The displacement of a progressive cavity pump depends on three design features:

  • Rotor diameter


      • Rotor eccentricity


          • Stator pitch.

            • The pump's pressure rating depends on the number of stages. By repeating the identical, single-helical con-figuration, increasing the length of the stator and rotor increases the number of stages (Fig. 2).

              Flow through the elements is not far removed from the straightest distance between suction and discharge. The result is relatively low velocity and shear for a given displacement and excellent capabilities for handling highly viscous and sensitive slurries. A good example is the ability to pump oil and water mixtures without emulsification.

              Another feature that gives this pumping principle its advantage for slurry handling is the use of elastomers as the stator. Since the clearance between the elements is eliminated, the pump is capable of pumping low-viscosity and gaseous fluids as well as high-viscosity fluids.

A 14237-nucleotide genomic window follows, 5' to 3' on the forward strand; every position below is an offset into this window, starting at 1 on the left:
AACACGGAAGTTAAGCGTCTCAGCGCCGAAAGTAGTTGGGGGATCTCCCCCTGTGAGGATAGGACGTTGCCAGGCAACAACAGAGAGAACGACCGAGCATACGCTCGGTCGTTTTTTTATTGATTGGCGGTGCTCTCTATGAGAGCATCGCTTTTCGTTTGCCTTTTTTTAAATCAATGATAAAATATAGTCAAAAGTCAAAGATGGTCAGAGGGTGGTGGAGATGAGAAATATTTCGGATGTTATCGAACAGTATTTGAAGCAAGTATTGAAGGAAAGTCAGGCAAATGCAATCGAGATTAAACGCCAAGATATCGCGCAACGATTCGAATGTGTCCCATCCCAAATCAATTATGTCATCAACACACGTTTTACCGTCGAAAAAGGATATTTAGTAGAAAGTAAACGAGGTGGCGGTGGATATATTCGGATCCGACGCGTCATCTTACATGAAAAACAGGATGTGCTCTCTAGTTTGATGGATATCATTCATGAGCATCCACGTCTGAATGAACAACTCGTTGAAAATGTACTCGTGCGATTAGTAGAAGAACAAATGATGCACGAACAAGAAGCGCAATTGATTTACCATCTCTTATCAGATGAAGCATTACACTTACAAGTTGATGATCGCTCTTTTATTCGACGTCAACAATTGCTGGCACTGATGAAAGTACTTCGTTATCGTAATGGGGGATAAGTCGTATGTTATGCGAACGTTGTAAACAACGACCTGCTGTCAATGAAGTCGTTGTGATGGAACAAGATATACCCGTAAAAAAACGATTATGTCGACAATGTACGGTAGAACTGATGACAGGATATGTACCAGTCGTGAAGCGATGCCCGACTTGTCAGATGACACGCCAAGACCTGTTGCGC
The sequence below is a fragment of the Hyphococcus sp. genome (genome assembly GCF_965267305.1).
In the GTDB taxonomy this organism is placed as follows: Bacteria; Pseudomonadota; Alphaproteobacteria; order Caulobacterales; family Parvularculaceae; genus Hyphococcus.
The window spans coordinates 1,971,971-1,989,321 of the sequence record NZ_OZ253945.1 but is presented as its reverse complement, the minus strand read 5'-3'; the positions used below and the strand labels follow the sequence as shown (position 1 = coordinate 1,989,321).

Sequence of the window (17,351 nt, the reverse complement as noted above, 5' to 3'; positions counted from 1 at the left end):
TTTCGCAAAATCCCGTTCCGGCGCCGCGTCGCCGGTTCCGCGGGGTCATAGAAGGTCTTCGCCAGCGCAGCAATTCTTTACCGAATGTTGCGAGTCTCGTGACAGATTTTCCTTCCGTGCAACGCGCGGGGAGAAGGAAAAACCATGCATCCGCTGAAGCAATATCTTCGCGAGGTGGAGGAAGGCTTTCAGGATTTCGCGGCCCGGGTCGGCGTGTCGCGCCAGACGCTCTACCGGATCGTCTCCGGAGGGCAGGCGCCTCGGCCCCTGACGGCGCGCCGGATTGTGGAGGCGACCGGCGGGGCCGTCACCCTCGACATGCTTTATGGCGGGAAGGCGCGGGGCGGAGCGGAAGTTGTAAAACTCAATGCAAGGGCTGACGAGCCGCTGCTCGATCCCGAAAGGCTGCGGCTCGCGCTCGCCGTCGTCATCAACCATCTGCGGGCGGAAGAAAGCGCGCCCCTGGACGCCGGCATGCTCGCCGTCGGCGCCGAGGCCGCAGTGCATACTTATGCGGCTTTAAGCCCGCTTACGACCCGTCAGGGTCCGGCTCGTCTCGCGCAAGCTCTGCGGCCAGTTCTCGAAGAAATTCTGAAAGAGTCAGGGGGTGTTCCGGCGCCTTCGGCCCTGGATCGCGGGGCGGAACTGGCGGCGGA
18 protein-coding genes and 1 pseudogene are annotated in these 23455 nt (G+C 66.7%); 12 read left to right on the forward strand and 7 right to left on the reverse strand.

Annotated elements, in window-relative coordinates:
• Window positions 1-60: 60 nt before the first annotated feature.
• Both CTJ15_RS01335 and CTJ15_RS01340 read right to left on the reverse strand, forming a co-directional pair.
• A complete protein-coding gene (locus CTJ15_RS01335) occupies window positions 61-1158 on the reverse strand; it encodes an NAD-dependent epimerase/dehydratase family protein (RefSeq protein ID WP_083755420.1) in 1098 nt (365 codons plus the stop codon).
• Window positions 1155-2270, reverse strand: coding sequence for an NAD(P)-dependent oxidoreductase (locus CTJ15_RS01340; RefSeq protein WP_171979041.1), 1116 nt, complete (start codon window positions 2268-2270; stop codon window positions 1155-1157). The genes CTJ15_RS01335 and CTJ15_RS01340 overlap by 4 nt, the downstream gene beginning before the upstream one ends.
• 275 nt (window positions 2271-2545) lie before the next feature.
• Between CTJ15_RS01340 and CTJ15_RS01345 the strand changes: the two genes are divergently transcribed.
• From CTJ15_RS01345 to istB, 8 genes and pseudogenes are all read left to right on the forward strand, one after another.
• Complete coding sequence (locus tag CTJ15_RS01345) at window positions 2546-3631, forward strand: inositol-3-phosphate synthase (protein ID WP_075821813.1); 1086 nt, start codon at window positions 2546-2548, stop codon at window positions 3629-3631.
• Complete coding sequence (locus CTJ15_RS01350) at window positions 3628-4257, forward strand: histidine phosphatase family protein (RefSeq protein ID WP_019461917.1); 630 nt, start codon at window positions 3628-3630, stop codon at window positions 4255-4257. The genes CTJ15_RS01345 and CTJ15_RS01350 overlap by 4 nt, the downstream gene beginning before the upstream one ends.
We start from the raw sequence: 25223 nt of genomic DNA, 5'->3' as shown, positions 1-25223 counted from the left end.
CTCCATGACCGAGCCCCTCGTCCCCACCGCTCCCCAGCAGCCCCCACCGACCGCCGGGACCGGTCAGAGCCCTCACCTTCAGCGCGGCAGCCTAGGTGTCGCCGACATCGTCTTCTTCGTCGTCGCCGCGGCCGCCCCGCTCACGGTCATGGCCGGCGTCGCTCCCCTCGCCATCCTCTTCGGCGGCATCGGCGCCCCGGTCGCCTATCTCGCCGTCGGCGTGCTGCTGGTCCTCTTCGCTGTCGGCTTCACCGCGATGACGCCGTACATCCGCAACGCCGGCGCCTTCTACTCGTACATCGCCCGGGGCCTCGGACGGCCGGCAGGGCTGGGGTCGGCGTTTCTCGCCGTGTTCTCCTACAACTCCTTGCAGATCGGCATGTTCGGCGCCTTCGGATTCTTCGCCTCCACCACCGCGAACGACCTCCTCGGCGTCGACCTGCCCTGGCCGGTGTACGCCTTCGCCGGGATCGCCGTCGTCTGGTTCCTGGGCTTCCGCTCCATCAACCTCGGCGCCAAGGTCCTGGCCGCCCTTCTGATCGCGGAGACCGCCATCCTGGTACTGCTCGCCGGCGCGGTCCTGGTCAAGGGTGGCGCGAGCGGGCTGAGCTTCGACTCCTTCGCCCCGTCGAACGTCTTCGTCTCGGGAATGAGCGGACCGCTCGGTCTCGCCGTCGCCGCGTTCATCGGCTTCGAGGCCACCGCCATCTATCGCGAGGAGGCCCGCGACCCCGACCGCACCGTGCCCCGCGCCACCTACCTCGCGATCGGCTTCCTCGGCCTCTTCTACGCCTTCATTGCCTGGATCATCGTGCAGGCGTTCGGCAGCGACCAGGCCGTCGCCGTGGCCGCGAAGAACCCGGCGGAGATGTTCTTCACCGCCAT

The elastomeric stator adds abrasion resistance beyond that of conventional rotary pumps. Particles tend to imbed rather than abrade. It also allows deformation to partially accommodate large solids, such as rocks, rags, and tramp metal.

              Almost every conceivable fluid-like material can be pumped, including sandy crude oil, coal slurries, waste sludge, polymers, grease, tallow, sealant, asphalt emulsions, paper stock, refractory mortar, gypsum roof deck, and caulking compound.

              Drive components